30 July 2008

Je ne suis pas David. Je m'appelle Moumbarak.

My family finally gave me a Burkinabé name. It's actually Arabic in origin as opposed to Mossi, but that's small surprise given that my family is Muslim. Anyway, my name here is now Moumbarak. Our family name is Maïga. I actually use that at our model school - I have told the students that I am M. Duckworth, but if they find that too hard to pronounce, they can call me M. Maïga.

Finished reading the Kite Runner. It was a great read, though not something I'd label uplifting. Anyway, I still have Don Quixote to read (no, I don't know which translation offhand) and it won't be too long before I have another chance to go to the PC transit house in Ouaga and pick up a couple more books.

Model school is going ok. I'm currently teaching quatrième Physique/Chimie. In general my students behave for me though today they were a little chatty. The other quatrième PC teacher got farther than me today - we'd kept pace with each other the first two days. But I forgive her. I have a class at 8 tomorrow, but I don't teach on Friday, so I should have time to both begin lesson planning for next week and slip in an extra language session.

I keep randomly losing credits from my CelTel account. I'm irritated enough now that I will be buying a TelMob SIM card in the next couple days. There are two downsides. One is that I don't know the plans. The other is that I will no longer be able to send or receive texts from the U.S. Actually, I've heard mixed rumors about that, so it will probably still be worth trying, but expect to no longer be able to text me. Of course, that's directed at my brother since no one else has anyway, to my knowledge.

By the way, I updated my contact info again - I had the info for the other website this time.

27 July 2008

Visiting village

Sadly, we had another of our colleagues leave us this week. The good news is that when she can, she will return. In the meantime, we miss you Annette!

Yesterday I went to spend the night in Bogoya, one of the nearby villages where GEE (Girls' Empowerment and Education) trainees stay. We played soccer with some local kids, and this morning one of the trainees was grilling her host brother about his girlfriend, which was pretty funny to watch. Unfortunately, I couldn't stay and cultivate with my colleagues' host families because I'd forgotten to pack my malaria medicine and I had to get back to the city ASAP to take it. I think I've mentioned that unlike most of the stagiares, I'm on a daily med, so I don't have two or three days to take it if I'm late. I normally keep an emergency week's supply with me in my bag, but for this trip I switched to a larger bag and didn't move that medicine over. Lesson learned - I now keep that emergency supply in my mini med-kit, which I never forget. Because you never know when you're going to be in serious need of antibiotic ointment or pepto bismol.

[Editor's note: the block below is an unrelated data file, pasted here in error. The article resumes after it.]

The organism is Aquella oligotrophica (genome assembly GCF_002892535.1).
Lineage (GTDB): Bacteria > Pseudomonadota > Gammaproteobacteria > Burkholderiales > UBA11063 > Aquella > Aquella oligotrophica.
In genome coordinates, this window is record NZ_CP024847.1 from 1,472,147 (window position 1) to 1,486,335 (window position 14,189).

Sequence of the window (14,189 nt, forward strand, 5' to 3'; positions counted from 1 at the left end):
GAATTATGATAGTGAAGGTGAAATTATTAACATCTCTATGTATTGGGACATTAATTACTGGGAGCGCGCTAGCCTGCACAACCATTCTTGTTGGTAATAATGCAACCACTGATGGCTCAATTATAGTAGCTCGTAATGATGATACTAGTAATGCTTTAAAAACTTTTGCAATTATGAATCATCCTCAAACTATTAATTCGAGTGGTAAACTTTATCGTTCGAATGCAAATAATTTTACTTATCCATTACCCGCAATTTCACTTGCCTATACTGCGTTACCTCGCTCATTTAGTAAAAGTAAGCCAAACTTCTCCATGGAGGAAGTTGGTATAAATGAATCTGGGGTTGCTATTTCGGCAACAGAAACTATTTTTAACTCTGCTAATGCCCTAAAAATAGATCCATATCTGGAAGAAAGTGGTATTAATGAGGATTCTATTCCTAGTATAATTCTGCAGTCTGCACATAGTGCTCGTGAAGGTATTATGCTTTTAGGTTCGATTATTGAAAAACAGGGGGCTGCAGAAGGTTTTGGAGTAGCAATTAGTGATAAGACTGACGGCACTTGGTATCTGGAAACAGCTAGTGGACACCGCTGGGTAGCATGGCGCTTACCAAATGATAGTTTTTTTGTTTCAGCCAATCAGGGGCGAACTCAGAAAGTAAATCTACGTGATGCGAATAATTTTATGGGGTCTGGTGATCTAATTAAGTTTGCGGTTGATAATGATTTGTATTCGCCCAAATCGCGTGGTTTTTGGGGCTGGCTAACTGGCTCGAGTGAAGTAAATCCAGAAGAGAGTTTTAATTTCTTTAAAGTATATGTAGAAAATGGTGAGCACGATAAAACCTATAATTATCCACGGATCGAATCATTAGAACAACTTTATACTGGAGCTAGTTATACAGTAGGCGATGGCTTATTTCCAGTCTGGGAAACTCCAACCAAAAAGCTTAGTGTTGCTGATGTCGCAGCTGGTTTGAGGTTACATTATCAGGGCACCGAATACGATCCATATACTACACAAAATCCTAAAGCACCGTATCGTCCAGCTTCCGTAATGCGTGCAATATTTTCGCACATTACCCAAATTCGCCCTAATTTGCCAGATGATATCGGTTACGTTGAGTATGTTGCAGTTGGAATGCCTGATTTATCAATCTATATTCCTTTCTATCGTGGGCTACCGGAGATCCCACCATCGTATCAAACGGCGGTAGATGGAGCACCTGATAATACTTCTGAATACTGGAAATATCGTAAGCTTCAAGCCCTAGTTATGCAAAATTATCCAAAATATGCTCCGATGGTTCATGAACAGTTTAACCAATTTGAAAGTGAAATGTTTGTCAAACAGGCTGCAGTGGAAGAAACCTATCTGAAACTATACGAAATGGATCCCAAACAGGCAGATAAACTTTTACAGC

My front tire has four more patches on it than it did yesterday morning. So that was fun. We had just gotten to the village when I heard something rattling in my spokes. I stopped, saw a branch stuck to my wheel, pulled it out - and could hear the hissing of my tire. I'd picked up two thorns large enough that when I removed them I could see the holes in the tire (not the innertube, the TIRE). So I patched those, we went on to my friends house - and my front was flat again. Didn't find what hit it that time, but I patched that, and we went to go play soccer. At the end of the game, I checked and my tire was flat AGAIN. I was sure that one would turn out to be because I messed up the third patch (here's some advice - after you've inflated the tube to find the flat, DEFLATE IT AGAIN before applying the patch, or you end up with one that bulges out funny). I was wrong - I actually had a fourth hole. Patched that and used a bucket of water to check, and so far the front hasn't giving me any more trouble, though the day is still young. I also had to pump up my rear tire on the way back, but that's a leak just slow enough that I'm too lazy to fix it and instead I just pump it back up every few days.

Today I must go to the pool. Usually on Sundays I do anyway, but today I must, to meet with the people planning the community meeting next week - because I'm one of them. It's not a job I'm terribly enthused about, but we all have to do it, so that's that.